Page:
Cambodia eases deeper into China’s defensive embrace (video)

Cambodia eases deeper into China’s defensive embrace (video)
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Cambodia currently faces significant foreign policy challenges amid great power rivalry in the Asia-Pacific. Against the backdrop of US President Donald Trump’s uncertain and unpredictable foreign policy in the region, China’s economic, military, and strategic influence over Cambodia continues to grow. China is now Cambodia’s largest foreign investor and most generous economic and military benefactor.

The US’s slipping influence in Cambodia was most recently exemplified on January 16, 2017 when the Cambodian government unilaterally postponed Angkor Sentinel, a joint military exercise between Cambodia and the United States conducted annually since 2010, for the next two years.

Sponsored by the US Army Pacific Command while being hosted by the Royal Cambodian Armed Forces (RCAF), Angkor Sentinel focuses on providing humanitarian assistance as well as responding to disaster relief operations.

How things have changed since the official opening of the Angkor Sentinel exercise in early 2016. At the time US Army Major General Edward Dorman III, Commander of the 8th Theater Sustainment Command in charge of the exercise, stated ‘exercises like this one are critical to our regional stability and security… when we join together, train together, and grow together now, we ensure that we are prepared together for whatever the future may bring’.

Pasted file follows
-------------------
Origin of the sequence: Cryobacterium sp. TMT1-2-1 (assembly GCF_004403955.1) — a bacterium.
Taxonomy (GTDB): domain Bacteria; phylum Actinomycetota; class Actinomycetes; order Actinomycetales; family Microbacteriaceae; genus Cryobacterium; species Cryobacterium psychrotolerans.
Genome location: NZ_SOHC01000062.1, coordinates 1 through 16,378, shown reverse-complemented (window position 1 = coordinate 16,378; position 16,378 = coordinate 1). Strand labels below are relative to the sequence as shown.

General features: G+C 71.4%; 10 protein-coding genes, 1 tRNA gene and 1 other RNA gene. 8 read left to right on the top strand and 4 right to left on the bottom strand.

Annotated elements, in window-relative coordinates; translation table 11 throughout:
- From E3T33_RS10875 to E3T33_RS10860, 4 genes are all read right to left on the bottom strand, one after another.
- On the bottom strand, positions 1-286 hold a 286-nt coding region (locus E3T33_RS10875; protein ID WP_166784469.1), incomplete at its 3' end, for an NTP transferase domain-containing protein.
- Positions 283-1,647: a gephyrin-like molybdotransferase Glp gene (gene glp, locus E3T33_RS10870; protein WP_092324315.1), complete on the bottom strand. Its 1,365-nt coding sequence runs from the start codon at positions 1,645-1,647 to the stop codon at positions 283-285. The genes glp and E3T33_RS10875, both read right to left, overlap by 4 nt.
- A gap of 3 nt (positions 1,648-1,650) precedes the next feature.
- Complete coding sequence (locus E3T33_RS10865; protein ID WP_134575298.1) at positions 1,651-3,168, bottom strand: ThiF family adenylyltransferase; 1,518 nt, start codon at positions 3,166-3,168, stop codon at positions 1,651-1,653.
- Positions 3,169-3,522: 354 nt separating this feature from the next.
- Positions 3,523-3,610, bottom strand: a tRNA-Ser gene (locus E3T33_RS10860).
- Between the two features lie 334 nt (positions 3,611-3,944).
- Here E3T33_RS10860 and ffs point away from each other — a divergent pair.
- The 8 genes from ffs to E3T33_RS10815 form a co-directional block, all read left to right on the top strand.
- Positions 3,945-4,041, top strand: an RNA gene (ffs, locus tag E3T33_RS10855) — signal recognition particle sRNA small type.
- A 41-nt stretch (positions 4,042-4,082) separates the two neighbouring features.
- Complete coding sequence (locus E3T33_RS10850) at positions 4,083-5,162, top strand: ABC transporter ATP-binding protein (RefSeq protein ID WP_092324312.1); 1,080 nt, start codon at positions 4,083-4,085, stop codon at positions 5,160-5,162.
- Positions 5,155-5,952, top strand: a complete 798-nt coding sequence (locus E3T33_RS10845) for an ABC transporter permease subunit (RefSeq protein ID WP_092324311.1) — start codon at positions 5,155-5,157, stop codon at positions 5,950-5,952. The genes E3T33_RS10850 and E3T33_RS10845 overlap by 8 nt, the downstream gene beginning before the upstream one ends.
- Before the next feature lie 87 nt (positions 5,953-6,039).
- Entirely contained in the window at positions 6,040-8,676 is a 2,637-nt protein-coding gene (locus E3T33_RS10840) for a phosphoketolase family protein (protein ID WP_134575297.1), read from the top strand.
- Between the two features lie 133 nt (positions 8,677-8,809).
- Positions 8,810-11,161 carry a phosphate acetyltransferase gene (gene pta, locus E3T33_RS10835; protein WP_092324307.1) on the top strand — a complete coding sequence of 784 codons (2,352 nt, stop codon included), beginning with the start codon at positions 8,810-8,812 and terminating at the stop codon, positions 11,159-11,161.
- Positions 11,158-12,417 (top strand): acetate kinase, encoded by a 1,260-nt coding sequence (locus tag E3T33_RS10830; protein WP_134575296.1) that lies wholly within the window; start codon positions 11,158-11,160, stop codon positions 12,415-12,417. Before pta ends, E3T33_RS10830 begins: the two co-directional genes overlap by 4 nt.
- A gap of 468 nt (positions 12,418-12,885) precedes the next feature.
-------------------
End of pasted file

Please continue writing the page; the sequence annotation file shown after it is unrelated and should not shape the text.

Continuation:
Strong military force needed for Cambodia elections

In 2016 Cambodia Prime Minister Hun Sen described <em>Angkor Sentinel</em> as a symbol of the strong military ties between the US and Cambodia
In 2016 Cambodia Prime Minister Hun Sen described Angkor Sentinel as a symbol of the strong military ties between the US and Cambodia John Le Fevre

At that time, Cambodian Prime Minister Hun Sen regarded the exercise as ‘a symbol of the strong military ties between the US and Cambodia’.

There are conflicting interpretations of this unexpected cancellation.

According to the Cambodian government the decision is due to the need for strong domestic military commitment during the upcoming local elections in June, the national election in 2018, and a six month anti-drug crackdown.

To defend this position, the government spokesperson claimed that Cambodia has ‘never had any problem with the US’. The Cambodian government also asserted that its decision was unrelated to its relationships with China and the United States.

However, a number of critics tie the cancellation closely to China’s growing influence in the region, particularly in Cambodia. Other analysts posit that this issue in Cambodia is only a small part of the broader picture of heightened US–China tensions under President Trump, who has increased unfriendly rhetoric towards China.

Another explanation is that Phnom Penh’s move to postpone the exercise is meant as a message to the United States that its lectures about democracy, human rights and the rule of law will not work anymore.